It starts without warning. Suddenly, fear overwhelms you. Your heart begins to race; you struggle for air. You begin to sweat and tremble. The world spins as your stomach cramps, and you lean over, nauseous, horrified that you are about to faint. It feels as if death has crept up on you, violently and mercilessly. But, within a few minutes the worst has passed, and within a half an hour, you are fine. The terror is assuaged. You have had a panic attack. It may be the only one or one of many that you will experience throughout your life. At its end, you will think that the worst is over, but for your heart, the worst may have just begun.
A recent study found that women who had had a panic attack in the previous six months were more than three times as likely to have a heart attack or stroke within five years. This could be because the attack itself can damage your heart. Panic often induces blood platelet production, which increases the risk of a blood clot, and it’s possible to experience an artery spasm during the attack, which will reduce or cut off blood flow to the heart. Additionally, people who frequently experience panic attacks usually have a separate psychological condition, such as depression, which has also been linked to an increased risk of heart attack. So, it would be best if you could prevent panic attacks from happening, but since they occur without warning, is that even possible?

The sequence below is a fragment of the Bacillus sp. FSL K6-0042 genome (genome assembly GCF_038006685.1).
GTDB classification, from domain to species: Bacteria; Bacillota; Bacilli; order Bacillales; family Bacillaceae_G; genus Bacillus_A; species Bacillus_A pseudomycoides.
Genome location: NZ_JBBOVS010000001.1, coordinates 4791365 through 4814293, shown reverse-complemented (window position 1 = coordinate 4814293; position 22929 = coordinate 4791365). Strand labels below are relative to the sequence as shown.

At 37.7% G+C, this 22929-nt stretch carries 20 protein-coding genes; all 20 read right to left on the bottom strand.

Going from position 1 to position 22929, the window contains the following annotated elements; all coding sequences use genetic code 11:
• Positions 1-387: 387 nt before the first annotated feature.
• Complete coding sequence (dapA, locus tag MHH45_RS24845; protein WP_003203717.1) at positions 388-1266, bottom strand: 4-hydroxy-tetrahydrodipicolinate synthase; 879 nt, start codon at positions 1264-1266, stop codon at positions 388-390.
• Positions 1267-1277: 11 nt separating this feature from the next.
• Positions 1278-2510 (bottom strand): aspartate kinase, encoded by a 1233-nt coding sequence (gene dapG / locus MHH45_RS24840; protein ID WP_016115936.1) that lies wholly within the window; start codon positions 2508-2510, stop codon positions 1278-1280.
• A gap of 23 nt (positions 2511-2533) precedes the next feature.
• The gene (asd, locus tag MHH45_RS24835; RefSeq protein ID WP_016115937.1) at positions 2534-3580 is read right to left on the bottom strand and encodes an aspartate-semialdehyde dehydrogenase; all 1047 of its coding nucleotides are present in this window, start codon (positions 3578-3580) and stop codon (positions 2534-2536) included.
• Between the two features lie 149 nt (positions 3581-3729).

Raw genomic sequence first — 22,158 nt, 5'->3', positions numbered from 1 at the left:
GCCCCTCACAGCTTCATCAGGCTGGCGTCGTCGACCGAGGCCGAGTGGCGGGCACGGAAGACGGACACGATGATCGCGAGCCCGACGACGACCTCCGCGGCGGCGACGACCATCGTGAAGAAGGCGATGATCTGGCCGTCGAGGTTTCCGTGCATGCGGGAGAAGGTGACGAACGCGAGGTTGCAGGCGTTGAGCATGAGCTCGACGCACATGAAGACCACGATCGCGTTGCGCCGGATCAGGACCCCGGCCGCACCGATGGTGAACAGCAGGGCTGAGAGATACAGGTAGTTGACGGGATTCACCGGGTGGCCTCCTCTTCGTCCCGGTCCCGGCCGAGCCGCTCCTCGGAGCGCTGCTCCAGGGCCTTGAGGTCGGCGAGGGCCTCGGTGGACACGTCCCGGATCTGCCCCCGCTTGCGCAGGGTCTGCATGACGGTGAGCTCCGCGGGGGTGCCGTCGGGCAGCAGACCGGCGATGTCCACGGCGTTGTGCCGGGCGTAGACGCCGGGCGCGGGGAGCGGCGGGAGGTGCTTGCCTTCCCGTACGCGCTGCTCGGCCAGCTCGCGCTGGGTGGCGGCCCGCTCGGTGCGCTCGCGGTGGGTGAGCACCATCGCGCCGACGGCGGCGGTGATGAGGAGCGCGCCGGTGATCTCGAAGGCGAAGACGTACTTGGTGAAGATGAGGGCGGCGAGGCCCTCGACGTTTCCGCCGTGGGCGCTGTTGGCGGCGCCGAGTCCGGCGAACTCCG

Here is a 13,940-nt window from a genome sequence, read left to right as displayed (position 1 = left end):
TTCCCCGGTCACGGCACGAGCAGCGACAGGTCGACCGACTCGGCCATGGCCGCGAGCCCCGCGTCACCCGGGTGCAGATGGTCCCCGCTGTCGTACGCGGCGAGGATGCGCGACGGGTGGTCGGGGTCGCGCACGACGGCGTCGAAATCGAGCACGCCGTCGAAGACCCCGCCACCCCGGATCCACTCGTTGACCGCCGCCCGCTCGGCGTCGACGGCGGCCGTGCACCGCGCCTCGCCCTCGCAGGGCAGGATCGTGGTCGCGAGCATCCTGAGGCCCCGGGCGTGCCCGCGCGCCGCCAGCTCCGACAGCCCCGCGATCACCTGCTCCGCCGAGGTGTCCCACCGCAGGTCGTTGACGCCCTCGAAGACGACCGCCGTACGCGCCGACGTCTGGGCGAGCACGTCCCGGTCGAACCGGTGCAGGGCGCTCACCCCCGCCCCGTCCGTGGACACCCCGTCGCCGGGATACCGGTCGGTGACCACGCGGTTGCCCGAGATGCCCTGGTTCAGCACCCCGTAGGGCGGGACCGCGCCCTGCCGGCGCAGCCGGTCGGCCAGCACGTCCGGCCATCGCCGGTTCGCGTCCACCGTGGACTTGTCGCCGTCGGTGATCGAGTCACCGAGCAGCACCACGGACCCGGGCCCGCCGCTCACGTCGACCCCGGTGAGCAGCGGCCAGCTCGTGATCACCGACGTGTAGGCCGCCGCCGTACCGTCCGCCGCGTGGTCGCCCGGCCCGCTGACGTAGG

Theoretically, yes. Learning to relax, really relax, can help prevent the risk of having a panic attack. However, this means more than cracking open a beer after work and watching TV for a few hours. To truly experience relaxation you must intentionally create an atmosphere in which you have peace of mind. This can be achieved through meditation, muscle relaxation, relaxed breathing or guided imagery. One possible method begins with finding a comfortable place to sit or lie. Focus on your toes; then, work your way up through your legs, butt, abdominal, chest, arms and fingers until you reach the top. As you encounter tension, imagine it melting away. When you have relaxed each part of your body, go back, tightening one muscle at a time, holding it for a count of five and releasing it. Throughout the entire process, breathe deeply, slowly and naturally. In the end you will have found relaxation, and panic attacks will be less of a possibility.
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